Disguised compliance involves parents and carers appearing to co-operate with professionals in order to allay concerns and stop professional engagement (Reder et al, 1993)1. This can mean that social workers and other practitioners may be unaware of what is happening in a child’s life and the risks they face may be unknown to local authorities. This briefing focuses on learning from published case reviews from 2014 onwards that involve disguised compliance.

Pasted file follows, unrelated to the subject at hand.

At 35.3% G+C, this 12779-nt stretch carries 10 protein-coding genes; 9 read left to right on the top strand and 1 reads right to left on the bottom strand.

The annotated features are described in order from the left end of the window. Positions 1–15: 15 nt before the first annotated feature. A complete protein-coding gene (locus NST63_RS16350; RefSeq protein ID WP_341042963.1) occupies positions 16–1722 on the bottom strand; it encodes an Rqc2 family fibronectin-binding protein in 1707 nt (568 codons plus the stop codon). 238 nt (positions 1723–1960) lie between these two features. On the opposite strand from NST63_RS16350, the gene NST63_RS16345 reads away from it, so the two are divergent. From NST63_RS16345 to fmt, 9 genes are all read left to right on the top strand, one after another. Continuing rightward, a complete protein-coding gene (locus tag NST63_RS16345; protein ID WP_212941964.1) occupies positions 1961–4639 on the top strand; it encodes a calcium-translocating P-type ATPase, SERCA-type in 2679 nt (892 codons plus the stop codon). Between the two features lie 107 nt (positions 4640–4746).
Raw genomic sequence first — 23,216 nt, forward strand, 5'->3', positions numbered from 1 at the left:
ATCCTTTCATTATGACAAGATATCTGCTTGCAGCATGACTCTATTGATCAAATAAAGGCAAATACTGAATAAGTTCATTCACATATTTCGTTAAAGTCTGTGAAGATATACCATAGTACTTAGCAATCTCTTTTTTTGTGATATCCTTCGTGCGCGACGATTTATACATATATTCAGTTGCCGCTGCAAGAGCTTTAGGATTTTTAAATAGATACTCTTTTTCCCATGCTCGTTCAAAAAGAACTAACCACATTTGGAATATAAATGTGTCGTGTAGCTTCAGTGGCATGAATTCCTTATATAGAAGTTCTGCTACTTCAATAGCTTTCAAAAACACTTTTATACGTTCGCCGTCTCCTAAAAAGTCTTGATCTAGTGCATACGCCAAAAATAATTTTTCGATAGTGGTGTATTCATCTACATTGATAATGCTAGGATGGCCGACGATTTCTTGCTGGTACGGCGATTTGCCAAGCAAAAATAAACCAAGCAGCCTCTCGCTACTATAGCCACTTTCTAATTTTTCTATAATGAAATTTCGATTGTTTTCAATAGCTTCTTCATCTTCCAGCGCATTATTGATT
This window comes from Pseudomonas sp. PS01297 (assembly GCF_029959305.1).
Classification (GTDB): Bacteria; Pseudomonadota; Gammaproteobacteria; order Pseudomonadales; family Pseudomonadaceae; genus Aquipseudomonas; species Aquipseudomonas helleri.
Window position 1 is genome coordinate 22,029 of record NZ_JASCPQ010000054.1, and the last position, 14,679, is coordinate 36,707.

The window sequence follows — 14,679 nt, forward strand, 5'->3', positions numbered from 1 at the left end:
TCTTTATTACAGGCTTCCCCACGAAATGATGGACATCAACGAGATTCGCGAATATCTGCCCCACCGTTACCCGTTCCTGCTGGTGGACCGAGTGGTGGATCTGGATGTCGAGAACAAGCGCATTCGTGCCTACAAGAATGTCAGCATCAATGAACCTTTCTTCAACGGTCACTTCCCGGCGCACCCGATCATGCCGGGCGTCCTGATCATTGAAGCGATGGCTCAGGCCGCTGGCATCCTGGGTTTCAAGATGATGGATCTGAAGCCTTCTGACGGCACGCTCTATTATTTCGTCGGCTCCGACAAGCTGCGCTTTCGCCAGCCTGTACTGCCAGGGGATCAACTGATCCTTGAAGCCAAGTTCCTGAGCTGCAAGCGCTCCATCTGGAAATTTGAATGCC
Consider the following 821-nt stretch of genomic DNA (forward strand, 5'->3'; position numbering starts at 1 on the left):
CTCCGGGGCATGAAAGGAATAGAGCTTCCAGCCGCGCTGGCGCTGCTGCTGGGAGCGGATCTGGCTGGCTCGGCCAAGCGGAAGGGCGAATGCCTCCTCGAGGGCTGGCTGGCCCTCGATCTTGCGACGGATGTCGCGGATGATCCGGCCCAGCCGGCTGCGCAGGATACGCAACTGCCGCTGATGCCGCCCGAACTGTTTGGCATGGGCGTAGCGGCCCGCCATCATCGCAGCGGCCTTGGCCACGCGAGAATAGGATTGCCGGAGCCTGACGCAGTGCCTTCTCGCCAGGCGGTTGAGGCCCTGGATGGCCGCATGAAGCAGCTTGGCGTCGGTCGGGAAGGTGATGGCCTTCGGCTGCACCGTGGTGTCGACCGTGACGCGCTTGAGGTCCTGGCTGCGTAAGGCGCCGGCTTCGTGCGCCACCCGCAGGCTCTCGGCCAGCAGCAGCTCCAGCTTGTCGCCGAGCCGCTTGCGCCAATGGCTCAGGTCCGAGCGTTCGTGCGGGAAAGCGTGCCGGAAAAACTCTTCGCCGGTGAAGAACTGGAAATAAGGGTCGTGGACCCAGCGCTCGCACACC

Learning from these case reviews highlights the importance of:
Published: November 2019
ReferencesReder, P., Duncan, S.and Gray, M. (1993) Beyond blame: child abuse tragedies revisited. London: Routledge.
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